The U.S. Centers for Disease Control and Prevention is asking pregnant women to avoid 22 countries that have seen outbreaks of the Zika virus. That’s up eight from just yesterday. Disturbingly, the mosquito-borne virus, which may be causing abnormally small heads in newborns, has also been linked to yet another debilitating disease.
The Zika virus has been spreading rapidly over the past several months, most prominently in Brazil. Its spread has been associated with a dramatic increase in microcephaly, a rare condition in which babies are born with abnormally small heads. No definitive link has been made between Zika and microcephaly, but a recent investigation discovered traces of the virus in placentas of two women who miscarried their babies. What’s more, Brazil is in the midst of an unprecedented microcephaly epidemic, and people are pointing their fingers directly at Zika. In response, health authorities in several countries, including Brazil, Colombia, El Salvador, and Jamaica, have asked women to voluntarily consider delaying their pregnancies.
The CDC is now working with the Brazilian authorities to determine if a potential link exists between Zika and yet another condition, a rare autoimmune disorder known as Guillain-Barré syndrome. Similar to the recent surge of microcephaly, Brazilian health officials have diagnosed hundreds of cases of Guillain-Barré, which represents a significant increase. This disease, in which the body’s immune system attacks nerve cells, can cause muscle weakness and sometimes paralysis.
The CDC is recommending that “all pregnant women consider postponing travel to areas where Zika virus transmission is ongoing.” As of yesterday, the travel alert (Level 2-Practice Enhanced Precautions) included the following countries:
Brazil, Colombia, El Salvador, French Guiana, Guatemala, Guyana, Haiti, Honduras, Martinique, Mexico, Panama, Paraguay, Saint Martin, Suriname, Venezuela, and Puerto Rico
Today, the CDC added eight more to the travel advisory:
Barbados, Bolivia, Ecuador, Guadeloupe, Saint Martin, Guyana, Cape Verde, and Samoa
These all happen to be tropical countries in which Aedes aegypti, the mosquito responsible for transmitting the virus from person to person, is able to flourish year round. A dozen cases of Zika have been confirmed in the United States, including a case in Hawaii a few days ago, but in all instances these infections occurred from mosquito bites while traveling. Health experts are worried, however, that the virus could spread north into parts of the United States due to warming weather.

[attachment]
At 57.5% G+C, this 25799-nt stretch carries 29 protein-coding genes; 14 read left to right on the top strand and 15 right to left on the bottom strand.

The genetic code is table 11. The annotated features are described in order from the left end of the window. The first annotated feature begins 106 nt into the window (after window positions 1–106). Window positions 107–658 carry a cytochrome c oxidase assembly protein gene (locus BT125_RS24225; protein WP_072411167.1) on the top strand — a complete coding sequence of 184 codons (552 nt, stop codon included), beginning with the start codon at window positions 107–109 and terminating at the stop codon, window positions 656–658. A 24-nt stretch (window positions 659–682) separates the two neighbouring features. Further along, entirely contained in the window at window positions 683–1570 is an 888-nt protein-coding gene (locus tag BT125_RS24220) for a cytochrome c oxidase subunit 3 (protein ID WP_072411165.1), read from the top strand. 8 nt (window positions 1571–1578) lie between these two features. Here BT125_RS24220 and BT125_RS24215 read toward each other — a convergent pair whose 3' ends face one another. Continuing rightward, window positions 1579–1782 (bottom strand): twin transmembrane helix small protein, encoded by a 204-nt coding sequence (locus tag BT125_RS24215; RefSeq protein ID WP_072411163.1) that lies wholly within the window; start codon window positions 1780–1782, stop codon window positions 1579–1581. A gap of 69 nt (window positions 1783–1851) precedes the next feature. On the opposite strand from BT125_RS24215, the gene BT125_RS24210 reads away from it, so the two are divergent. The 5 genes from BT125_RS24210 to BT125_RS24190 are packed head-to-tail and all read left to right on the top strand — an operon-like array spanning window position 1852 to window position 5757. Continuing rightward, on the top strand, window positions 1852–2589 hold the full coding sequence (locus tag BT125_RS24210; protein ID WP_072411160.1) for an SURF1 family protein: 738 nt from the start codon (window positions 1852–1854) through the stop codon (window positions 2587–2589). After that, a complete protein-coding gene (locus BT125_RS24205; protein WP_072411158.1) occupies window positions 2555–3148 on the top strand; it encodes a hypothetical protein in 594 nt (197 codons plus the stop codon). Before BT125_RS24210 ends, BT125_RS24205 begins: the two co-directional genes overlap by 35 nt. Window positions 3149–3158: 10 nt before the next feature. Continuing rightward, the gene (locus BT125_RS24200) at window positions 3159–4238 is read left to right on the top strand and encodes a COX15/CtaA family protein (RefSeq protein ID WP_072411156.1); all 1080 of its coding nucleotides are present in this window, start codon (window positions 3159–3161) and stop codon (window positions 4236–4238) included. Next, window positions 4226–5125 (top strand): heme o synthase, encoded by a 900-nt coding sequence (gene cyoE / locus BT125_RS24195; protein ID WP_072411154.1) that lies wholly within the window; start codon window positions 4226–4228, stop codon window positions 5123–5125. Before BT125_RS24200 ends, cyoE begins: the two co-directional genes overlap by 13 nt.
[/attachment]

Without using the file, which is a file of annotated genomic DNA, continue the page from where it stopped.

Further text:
A. aegypti feeding on a human. The Zika virus is spread by mosquitoes, and cannot be transmitted from person to person. Credit: James Gathany/PHIL/CDC
Around 80 percent of people who contract the virus show no symptoms. And for those who do, the effects are relatively mild and short-lived. Fatalities are exceptionally rare. Typical symptoms include a slight fever and rash. No vaccine currently exists for Zika, nor are there any antiviral treatments.
The CDC wants health care providers to ask all pregnant women about their recent travel history. Pregnant women who have just returned from any of the aforementioned countries should be “evaluated for Zika virus infection and tested in accordance with CDC Interim Guidance.” And because other similar diseases are currently making the rounds in these regions, namely dengue and chikungunya, patients who exhibit any symptoms with the Zika virus should also be tested for these infections.
The CDC is offering this advice for pregnant women who, for whatever reason, cannot avoid a trip to a country currently experiencing Zika virus transmissions:
If a pregnant woman travels to an area with Zika virus transmission, she should be advised to strictly follow steps to avoid mosquito bites. Mosquitoes that spread Zika virus bite both indoors and outdoors, mostly during the daytime; therefore, it is important to ensure protection from mosquitoes throughout the entire day. Mosquito prevention strategies include wearing long-sleeved shirts and long pants, using U.S. Environmental Protection Agency (EPA)–registered insect repellents, using permethrin-treated clothing and gear, and staying and sleeping in screened-in or air-conditioned rooms. When used as directed on the product label, insect repellents containing DEET, picaridin, and IR3535 are safe for pregnant women.
The CDC has also posted these guidelines for using insect repellents.
Top image: Geographic Distribution of Zika Virus as of January 2016, via CDC.